Intellectual Property and General Legal Principles
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Intellectual Property and General Legal Principles

Is IP a Lex Specialis?

Edited by Graeme B. Dinwoodie

The rule of lex specialis serves as an interpretative method to determine which of two contesting norms should be used to govern. In this book, the lex specialis label is broadly applied to intellectual property and connects a series of questions: What is the scope of intellectual property law? What is the relationship between intellectual property law and general legal principles? To what extent are intellectual property laws exceptional? Drawn together by leading IP scholar Graeme Dinwoodie, these questions and others are answered carefully and reflectively by a team of expert international contributors.
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Chapter 11: IP, disability, culture and exceptionalism: Does copyright law deal with difference?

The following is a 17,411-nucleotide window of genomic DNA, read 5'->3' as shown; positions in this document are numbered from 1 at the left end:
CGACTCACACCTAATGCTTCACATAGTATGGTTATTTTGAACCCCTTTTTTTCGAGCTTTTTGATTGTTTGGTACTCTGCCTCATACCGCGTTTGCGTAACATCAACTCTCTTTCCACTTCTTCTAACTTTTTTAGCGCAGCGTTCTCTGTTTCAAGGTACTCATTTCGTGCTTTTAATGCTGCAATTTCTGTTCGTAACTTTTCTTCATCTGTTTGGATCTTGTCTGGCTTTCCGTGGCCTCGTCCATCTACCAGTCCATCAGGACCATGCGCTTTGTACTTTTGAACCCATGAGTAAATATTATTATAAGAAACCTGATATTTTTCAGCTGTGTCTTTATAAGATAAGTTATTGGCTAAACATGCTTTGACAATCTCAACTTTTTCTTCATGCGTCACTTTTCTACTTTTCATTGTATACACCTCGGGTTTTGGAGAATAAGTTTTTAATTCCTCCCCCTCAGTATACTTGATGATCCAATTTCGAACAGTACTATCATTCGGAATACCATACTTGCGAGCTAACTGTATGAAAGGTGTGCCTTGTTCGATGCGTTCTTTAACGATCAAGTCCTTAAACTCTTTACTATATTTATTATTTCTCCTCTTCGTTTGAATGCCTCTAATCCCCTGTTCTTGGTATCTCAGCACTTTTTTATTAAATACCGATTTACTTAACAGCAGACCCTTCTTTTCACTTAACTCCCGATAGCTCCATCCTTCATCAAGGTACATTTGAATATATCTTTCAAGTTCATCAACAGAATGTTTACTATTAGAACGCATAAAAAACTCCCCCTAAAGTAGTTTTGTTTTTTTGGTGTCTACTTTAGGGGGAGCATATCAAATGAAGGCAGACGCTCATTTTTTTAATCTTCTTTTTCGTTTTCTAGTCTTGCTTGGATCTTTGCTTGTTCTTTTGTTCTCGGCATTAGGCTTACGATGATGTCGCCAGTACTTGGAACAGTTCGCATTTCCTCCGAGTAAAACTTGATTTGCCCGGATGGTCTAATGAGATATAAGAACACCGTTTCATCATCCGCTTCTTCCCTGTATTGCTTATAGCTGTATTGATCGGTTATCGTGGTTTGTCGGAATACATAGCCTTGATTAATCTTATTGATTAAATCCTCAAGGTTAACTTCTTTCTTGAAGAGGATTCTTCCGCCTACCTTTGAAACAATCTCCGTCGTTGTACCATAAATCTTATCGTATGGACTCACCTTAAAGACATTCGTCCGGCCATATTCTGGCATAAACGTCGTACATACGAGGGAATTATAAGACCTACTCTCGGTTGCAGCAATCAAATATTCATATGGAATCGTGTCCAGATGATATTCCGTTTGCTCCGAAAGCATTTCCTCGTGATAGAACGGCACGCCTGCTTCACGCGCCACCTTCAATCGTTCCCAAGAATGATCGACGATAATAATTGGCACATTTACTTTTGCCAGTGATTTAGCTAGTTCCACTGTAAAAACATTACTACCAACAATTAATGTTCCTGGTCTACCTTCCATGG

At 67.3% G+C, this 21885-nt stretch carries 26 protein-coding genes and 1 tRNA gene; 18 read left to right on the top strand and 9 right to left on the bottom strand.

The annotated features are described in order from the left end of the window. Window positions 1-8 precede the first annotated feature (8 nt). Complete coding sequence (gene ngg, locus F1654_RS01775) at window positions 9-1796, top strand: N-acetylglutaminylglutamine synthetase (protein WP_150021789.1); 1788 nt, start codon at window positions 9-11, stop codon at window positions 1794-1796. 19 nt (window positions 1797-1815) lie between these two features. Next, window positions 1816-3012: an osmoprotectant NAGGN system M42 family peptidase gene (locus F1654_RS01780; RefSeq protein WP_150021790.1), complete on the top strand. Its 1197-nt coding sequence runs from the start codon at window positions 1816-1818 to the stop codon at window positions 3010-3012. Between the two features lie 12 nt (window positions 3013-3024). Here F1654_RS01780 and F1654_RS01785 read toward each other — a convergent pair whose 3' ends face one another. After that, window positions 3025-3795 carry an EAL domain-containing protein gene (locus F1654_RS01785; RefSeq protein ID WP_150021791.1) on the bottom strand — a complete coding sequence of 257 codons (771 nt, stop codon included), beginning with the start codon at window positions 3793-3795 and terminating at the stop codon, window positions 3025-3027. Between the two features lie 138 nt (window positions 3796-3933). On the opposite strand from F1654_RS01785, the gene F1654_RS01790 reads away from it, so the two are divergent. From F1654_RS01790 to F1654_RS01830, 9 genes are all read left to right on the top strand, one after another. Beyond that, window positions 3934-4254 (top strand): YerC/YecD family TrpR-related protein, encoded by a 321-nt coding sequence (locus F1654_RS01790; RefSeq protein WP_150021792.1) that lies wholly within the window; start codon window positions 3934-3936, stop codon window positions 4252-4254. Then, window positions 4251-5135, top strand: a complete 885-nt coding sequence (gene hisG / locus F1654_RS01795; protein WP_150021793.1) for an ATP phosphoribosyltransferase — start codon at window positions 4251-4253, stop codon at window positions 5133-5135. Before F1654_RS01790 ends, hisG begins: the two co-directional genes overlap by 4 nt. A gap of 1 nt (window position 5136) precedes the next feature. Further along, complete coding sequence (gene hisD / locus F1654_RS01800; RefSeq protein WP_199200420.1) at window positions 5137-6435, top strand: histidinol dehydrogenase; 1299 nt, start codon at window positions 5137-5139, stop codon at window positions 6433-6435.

Abbe Brown and Charlotte Waelde


This chapter explores the extent to which human rights laws relating to disability and copyright conflict or complement each other. Does copyright consider itself lex specialis? If one sees the human rights and disability treaties as governing only general obligations, and copyright the specific, does copyright override what human rights and disability would otherwise dictate? Focusing on two case studies which involve human rights from different perspectives – one considers creation (the disabled dancer and her dance), and one considers use (people with visual impairments and access to books) – this chapter will look to developments in policy, international instruments, European and some domestic (UK) law to explore the relationship between these areas of law. Both creators and users of copyright works have an interest in the human rights and disability instruments and activism, and the agenda which results. Consider a choreographer and dancer with disability, who is recognised as a leader in the field of dance, or blind or partially sighted person wishing to access and enjoy the latest books in the bestseller list.

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